(Motorinformed.com) – The last race weekend of the Motorcycle World Championship 2021 will take place on Sunday at the Ricardo Tormo Circuit in Valencia. In the Moto3 class, Pedro Acosta can calmly approach the final, as he has been confirmed as world champion early.
© Motorsport Images
In his first season in the motorcycle world championship, Pedro Acosta drove straight to the title
Acosta thus enjoys the same luxury as Fabio Quartararo, who for his part has already been declared world champion in the MotoGP class in 2021. Acosta fixed the Moto3 title last weekend in Portimao, with Darryn Binder’s controversial maneuver against Dennis Foggia playing on his cards in the last round.
The circumstances of how the World Cup decision was made should not hide the fact that Acosta had a sovereign season. After all, it was the first season on the World Cup stage for the only 17-year-old Spaniard. In this he won six races and as a rookie the world title.
© Motorsport Images
Acosta will also drive for the Ajo team in 2022, but then in the Zoom Moto2 class
Acosta has already had its contract for promotion to the Moto2 class for weeks. There he will drive in the 2022 season for the same team for which he became Moto3 World Champion in the 2021 season: Aki Ajo’s team.
Looking back, Acosta, the newly crowned Moto3 world champion, says: “Less than a year ago I had nothing. Then came Ajo and KTM. They didn’t just give me a team, they gave me a family.”
What does Acosta mean by “nothing”? Originally, he should have contested the Moto3 World Cup in 2021 for the PrüstelGP team. But despite an agreement that had already been reached, nothing came of this. The then 16-year-old had to look for a new team without further ado. Aki Ajo grabbed it and now, less than twelve months later, Acosta Ajo and KTM are very grateful.
“I didn’t win alone. Without the team, I’m nobody. These people believe in me in every situation,” says the new Moto3 world champion, recalling the difficult moments of his season: “They believed in me when I was in Crashed Le Mans four times when I was only 25th at Silverstone. [in der Startaufstellung] was, and also in all other races. “
“And they have never lost their smile on their faces. That is why it is clear to me that I did not win this world title on my own. We won it together,” said Acosta about the Ajo troupe, who have been closely involved for a decade KTM works together.
Photo gallery: Younger than Acosta: The ten youngest GP winners in the motorcycle world championship
Acosta finished his Moto3 debut in Qatar in March with second place straight away on the podium. Then he raced to victory three times in a row. Four podium places in the first four starts in the motorcycle world championship, nobody had achieved that before him.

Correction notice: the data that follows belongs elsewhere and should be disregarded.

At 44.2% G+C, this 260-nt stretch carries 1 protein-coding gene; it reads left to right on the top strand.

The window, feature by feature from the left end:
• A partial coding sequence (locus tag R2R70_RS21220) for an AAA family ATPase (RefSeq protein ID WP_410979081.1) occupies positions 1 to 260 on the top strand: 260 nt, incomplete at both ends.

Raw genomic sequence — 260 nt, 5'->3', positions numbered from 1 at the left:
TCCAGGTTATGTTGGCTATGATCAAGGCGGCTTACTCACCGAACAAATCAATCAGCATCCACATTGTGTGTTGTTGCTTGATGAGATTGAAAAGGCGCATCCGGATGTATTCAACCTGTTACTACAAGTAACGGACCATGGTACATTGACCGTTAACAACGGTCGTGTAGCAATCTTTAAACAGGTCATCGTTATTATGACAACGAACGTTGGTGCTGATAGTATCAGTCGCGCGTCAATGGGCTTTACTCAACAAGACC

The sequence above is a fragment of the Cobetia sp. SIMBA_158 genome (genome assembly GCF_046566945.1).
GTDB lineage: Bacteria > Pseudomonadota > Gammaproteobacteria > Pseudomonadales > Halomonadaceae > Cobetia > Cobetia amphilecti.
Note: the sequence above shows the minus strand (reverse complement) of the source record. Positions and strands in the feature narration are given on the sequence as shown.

Acosta highlights Portimao as the decisive race on the way to the world title – not the second Portimao race last Sunday, but the first Portimao race, which he won in the photo finish in mid-April.
© Motorsport Images
Photo finish in April in Portimao: Pedro Acosta 0.051 seconds ahead of Dennis Foggia Zoom
“I won there after it was a tough fight up to the last lap. I didn’t make a lot of mistakes back then,” said Acosta, thinking back to the close duel with his eventual title rival Dennis Foggia.
Acosta sees another as the most spectacular race: “That was the second Qatar race. That was just a dream.” With this, the Ajo driver remembers his first Grand Prix victory. It came about in just his second race after a sensational race to catch up. Because Acosta had to start the race from the pit lane.
Directly after Losail 2 came the victory in Portimao 1. Directly afterwards, Acosta also won in Jerez. Together with his second place from Losail 1, it was the four races with which the Spaniard set the record of consecutive podium places at the World Cup entry.
Acosta just missed another record, namely the age record. When he won the world title last Sunday at Portimao 2 with his sixth win of the season, the Spaniard was 17 years and 166 days old. Acosta is not the youngest motorcycle world champion of all time.
© Motorsport Images / Gold and Goose
Loris Capirossi: Keeping the record as youngest world champion (1990) just about zoom
Loris Capirossi was 17 years and 165 days old when he won the title in the 1990 season in the then 125cc class – a single day younger. “I don’t really think about that,” says Acosta and doesn’t want to know anything about a comparison: “They were different eras.”
But Capirossi and Acosta have one thing in common: Both became world champions in their first World Cup season. In the 30 years in between, no other driver has succeeded.